Executive Intelligence Review


Italian Minister Geraci Encourages China To Build Infrastructure in the United States

Jan. 25, 2019 (EIRNS)—In an interview with Class-NCBC TV on Jan. 23, Italian Undersecretary of State for Economic Development Michele Geraci promoted the same proposal as that made by the Schiller Institute, that a solution for U.S.-China trade imbalances could be Chinese investments in U.S. infrastructure. Geraci also explained, in an excellent way, why Italy seeks cooperation with China to develop Africa.

Asked about the positive turn in the U.S.-Chinese trade dispute, Geraci said:

“Tariffs have always been used as a tactical tool in order to put some negotiating chips on the table, but I never believed that either the U.S.A., China, or even Europe could use tariffs in a permanent way, to go back to autarky, as in the past. Therefore, the latest news is welcome and, let’s remember, this comes after the ‘moratorium’ on tariffs [announced] at the beginning of the year. Thus, slowly, rationality prevails and confirms that it is more a question of temporary tactics, in order to achieve some concessions from one’s trade partner.”

Geraci then expressed his wish that other countries follow the same path of “reducing abnormal trade surpluses,” clearly referring to Germany. What is key, he said, is the will to rebalance the bilateral balance of trade. It can be done in different ways:

“There could be agreements—I am thinking of the production of U.S. aircraft which China needs for its increased commercial air traffic. This could be a first step that certainly won’t reduce the deficit by $300 billion, but look: There is another side to the trade balance, which is not the current account balance but the capital account. This means that there could be Chinese investments in the United States, for instance, in infrastructure. The Chinese showed that they are very good at this and the U.S. needs it. That is a capital flow too, which could go from the East to the West, and if you put together trade account and capital account, this can move towards parity as a target. However, a reduction of the trade deficit would be an excellent signal for everyone, for the U.S. and for China as well, because ultimately, China needs things that the U.S. produces.”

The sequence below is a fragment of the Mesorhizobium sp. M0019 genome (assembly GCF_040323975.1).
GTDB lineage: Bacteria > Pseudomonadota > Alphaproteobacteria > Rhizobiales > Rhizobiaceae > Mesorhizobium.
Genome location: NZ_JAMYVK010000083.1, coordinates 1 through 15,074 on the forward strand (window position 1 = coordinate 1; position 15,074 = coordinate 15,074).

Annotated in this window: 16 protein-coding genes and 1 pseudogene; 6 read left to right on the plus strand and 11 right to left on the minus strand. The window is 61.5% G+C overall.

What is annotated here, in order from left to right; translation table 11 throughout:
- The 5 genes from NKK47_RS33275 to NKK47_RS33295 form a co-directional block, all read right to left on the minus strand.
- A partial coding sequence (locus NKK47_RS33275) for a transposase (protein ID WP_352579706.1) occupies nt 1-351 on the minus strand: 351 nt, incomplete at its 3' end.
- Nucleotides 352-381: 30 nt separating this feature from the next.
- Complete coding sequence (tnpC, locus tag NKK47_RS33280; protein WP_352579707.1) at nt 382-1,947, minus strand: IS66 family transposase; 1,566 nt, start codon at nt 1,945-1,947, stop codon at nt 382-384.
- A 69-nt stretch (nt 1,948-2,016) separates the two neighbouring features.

On Africa, Geraci stressed that “the real way to solve the migration problem is to create conditions for Africa to have a sustainable economic and social development.” The real problem is not “the few thousands” of migrants now, but “the 20 million youth” of tomorrow who can’t find jobs in Africa. “Therefore, what is important is an effort to develop a solid economy in Africa.” He optimistically stated that,

“I have said this in the past: Italy can and must play a major role so that our position in the Mediterranean, which has created some problems [with migration flows], is used as a bridge for the whole of Europe and for countries such as China, as a hub to go and invest in Africa.”